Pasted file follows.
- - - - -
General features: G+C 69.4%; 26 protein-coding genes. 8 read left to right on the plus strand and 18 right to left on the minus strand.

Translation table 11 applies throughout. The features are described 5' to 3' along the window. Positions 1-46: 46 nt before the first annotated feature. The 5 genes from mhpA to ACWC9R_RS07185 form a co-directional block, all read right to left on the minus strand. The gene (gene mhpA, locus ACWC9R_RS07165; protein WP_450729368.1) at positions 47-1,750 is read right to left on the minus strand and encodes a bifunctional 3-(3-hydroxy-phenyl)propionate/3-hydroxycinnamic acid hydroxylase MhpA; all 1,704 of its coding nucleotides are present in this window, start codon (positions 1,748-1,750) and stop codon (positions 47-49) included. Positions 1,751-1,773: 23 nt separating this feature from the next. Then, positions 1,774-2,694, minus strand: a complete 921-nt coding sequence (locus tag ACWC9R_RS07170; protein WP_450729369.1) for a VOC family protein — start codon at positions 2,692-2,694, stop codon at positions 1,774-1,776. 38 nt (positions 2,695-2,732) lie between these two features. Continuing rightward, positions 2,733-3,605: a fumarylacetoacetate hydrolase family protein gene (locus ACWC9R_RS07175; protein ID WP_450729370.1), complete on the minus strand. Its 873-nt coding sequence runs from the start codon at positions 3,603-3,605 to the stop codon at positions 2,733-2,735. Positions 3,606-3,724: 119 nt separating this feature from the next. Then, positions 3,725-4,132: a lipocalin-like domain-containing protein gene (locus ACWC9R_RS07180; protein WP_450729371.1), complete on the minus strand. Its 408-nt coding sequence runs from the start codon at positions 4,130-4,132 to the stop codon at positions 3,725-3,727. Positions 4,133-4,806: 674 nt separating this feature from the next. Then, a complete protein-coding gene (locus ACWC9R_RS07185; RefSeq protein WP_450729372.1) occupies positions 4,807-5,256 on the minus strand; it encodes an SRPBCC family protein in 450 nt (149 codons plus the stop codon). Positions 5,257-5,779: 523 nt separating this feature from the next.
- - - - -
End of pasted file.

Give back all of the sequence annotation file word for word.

General features: G+C 69.4%; 26 protein-coding genes. 8 read left to right on the plus strand and 18 right to left on the minus strand.

Translation table 11 applies throughout. The features are described 5' to 3' along the window. Positions 1-46: 46 nt before the first annotated feature. The 5 genes from mhpA to ACWC9R_RS07185 form a co-directional block, all read right to left on the minus strand. The gene (gene mhpA, locus ACWC9R_RS07165; protein WP_450729368.1) at positions 47-1,750 is read right to left on the minus strand and encodes a bifunctional 3-(3-hydroxy-phenyl)propionate/3-hydroxycinnamic acid hydroxylase MhpA; all 1,704 of its coding nucleotides are present in this window, start codon (positions 1,748-1,750) and stop codon (positions 47-49) included. Positions 1,751-1,773: 23 nt separating this feature from the next. Then, positions 1,774-2,694, minus strand: a complete 921-nt coding sequence (locus tag ACWC9R_RS07170; protein WP_450729369.1) for a VOC family protein — start codon at positions 2,692-2,694, stop codon at positions 1,774-1,776. 38 nt (positions 2,695-2,732) lie between these two features. Continuing rightward, positions 2,733-3,605: a fumarylacetoacetate hydrolase family protein gene (locus ACWC9R_RS07175; protein ID WP_450729370.1), complete on the minus strand. Its 873-nt coding sequence runs from the start codon at positions 3,603-3,605 to the stop codon at positions 2,733-2,735. Positions 3,606-3,724: 119 nt separating this feature from the next. Then, positions 3,725-4,132: a lipocalin-like domain-containing protein gene (locus ACWC9R_RS07180; protein WP_450729371.1), complete on the minus strand. Its 408-nt coding sequence runs from the start codon at positions 4,130-4,132 to the stop codon at positions 3,725-3,727. Positions 4,133-4,806: 674 nt separating this feature from the next. Then, a complete protein-coding gene (locus ACWC9R_RS07185; RefSeq protein WP_450729372.1) occupies positions 4,807-5,256 on the minus strand; it encodes an SRPBCC family protein in 450 nt (149 codons plus the stop codon). Positions 5,257-5,779: 523 nt separating this feature from the next.